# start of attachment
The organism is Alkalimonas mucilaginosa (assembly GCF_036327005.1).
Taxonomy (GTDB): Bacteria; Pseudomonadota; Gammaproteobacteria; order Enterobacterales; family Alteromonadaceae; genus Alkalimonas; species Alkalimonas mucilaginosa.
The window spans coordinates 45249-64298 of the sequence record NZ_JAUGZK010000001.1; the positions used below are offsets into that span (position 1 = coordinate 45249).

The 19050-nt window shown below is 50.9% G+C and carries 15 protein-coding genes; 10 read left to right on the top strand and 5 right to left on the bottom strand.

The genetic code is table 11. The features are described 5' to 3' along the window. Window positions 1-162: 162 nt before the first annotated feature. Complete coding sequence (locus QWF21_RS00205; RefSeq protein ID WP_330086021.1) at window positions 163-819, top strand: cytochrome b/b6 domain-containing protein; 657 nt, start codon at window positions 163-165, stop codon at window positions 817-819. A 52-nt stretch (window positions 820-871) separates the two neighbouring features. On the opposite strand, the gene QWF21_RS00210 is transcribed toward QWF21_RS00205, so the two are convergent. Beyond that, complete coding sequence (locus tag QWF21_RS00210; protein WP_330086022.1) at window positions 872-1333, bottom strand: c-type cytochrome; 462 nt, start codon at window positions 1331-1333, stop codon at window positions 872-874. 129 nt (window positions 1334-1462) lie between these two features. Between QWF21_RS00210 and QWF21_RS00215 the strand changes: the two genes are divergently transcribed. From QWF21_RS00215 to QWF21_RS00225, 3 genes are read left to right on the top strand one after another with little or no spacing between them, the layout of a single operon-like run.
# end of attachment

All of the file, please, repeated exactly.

The organism is Alkalimonas mucilaginosa (assembly GCF_036327005.1).
Taxonomy (GTDB): Bacteria; Pseudomonadota; Gammaproteobacteria; order Enterobacterales; family Alteromonadaceae; genus Alkalimonas; species Alkalimonas mucilaginosa.
The window spans coordinates 45249-64298 of the sequence record NZ_JAUGZK010000001.1; the positions used below are offsets into that span (position 1 = coordinate 45249).

The 19050-nt window shown below is 50.9% G+C and carries 15 protein-coding genes; 10 read left to right on the top strand and 5 right to left on the bottom strand.

The genetic code is table 11. The features are described 5' to 3' along the window. Window positions 1-162: 162 nt before the first annotated feature. Complete coding sequence (locus QWF21_RS00205; RefSeq protein ID WP_330086021.1) at window positions 163-819, top strand: cytochrome b/b6 domain-containing protein; 657 nt, start codon at window positions 163-165, stop codon at window positions 817-819. A 52-nt stretch (window positions 820-871) separates the two neighbouring features. On the opposite strand, the gene QWF21_RS00210 is transcribed toward QWF21_RS00205, so the two are convergent. Beyond that, complete coding sequence (locus tag QWF21_RS00210; protein WP_330086022.1) at window positions 872-1333, bottom strand: c-type cytochrome; 462 nt, start codon at window positions 1331-1333, stop codon at window positions 872-874. 129 nt (window positions 1334-1462) lie between these two features. Between QWF21_RS00210 and QWF21_RS00215 the strand changes: the two genes are divergently transcribed. From QWF21_RS00215 to QWF21_RS00225, 3 genes are read left to right on the top strand one after another with little or no spacing between them, the layout of a single operon-like run.